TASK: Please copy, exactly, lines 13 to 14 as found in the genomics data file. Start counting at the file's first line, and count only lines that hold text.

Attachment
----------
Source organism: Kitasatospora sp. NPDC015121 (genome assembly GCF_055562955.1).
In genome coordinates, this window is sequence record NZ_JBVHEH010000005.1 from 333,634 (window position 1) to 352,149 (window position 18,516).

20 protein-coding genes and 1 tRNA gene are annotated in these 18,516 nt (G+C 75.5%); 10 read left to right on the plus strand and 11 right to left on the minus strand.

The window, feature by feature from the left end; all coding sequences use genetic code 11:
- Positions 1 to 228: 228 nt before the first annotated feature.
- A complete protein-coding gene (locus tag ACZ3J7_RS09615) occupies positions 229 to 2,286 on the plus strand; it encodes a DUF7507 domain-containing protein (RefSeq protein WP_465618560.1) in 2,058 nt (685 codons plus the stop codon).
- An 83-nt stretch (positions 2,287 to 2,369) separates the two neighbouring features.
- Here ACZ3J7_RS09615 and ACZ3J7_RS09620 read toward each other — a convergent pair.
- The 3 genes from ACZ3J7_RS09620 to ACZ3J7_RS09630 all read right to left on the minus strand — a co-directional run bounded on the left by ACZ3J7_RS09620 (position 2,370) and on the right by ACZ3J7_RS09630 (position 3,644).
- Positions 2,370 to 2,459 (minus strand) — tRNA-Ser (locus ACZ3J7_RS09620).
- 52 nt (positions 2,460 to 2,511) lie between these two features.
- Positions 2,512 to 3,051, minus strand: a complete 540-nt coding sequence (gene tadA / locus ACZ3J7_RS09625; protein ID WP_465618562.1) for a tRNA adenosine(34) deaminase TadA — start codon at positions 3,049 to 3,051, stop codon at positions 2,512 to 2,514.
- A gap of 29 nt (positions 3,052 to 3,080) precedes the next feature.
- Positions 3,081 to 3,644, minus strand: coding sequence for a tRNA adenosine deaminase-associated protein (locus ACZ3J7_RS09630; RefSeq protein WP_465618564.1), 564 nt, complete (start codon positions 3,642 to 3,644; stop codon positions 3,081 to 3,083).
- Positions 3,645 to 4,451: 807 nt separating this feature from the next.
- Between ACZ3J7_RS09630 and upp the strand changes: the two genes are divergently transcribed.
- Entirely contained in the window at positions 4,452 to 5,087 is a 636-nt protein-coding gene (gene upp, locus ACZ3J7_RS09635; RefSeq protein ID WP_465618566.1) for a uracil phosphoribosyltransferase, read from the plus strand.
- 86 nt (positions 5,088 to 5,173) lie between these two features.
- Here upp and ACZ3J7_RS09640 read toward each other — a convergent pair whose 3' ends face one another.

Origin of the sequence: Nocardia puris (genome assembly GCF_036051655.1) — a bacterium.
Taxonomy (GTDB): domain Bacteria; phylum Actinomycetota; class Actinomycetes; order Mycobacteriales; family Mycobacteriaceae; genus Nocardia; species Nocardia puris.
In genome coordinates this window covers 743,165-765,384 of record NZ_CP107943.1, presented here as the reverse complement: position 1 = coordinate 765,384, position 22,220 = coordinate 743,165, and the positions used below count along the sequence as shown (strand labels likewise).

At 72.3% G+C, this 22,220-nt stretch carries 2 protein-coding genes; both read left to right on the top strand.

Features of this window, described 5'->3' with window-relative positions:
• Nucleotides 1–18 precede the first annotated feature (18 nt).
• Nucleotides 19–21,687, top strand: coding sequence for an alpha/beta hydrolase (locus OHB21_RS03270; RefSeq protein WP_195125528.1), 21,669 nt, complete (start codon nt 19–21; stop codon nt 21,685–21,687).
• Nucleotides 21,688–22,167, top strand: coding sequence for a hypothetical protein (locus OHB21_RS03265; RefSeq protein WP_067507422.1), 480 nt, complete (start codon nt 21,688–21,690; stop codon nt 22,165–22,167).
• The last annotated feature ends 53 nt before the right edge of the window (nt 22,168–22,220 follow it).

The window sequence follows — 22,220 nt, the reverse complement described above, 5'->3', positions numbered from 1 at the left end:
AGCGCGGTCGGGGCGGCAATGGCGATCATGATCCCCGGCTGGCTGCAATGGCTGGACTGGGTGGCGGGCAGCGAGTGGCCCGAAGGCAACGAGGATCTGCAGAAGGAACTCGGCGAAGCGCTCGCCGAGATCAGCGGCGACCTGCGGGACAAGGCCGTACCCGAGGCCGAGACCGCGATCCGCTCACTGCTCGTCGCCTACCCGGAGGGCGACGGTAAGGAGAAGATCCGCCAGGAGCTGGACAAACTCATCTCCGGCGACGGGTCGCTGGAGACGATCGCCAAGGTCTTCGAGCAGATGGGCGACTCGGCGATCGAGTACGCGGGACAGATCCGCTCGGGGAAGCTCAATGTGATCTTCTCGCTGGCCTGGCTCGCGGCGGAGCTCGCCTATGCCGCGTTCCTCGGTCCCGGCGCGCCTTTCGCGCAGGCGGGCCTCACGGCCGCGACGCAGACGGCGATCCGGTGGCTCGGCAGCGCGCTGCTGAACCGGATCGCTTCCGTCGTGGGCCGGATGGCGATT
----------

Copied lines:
- A gap of 29 nt (positions 3,052 to 3,080) precedes the next feature.
- Positions 3,081 to 3,644, minus strand: coding sequence for a tRNA adenosine deaminase-associated protein (locus ACZ3J7_RS09630; RefSeq protein WP_465618564.1), 564 nt, complete (start codon positions 3,642 to 3,644; stop codon positions 3,081 to 3,083).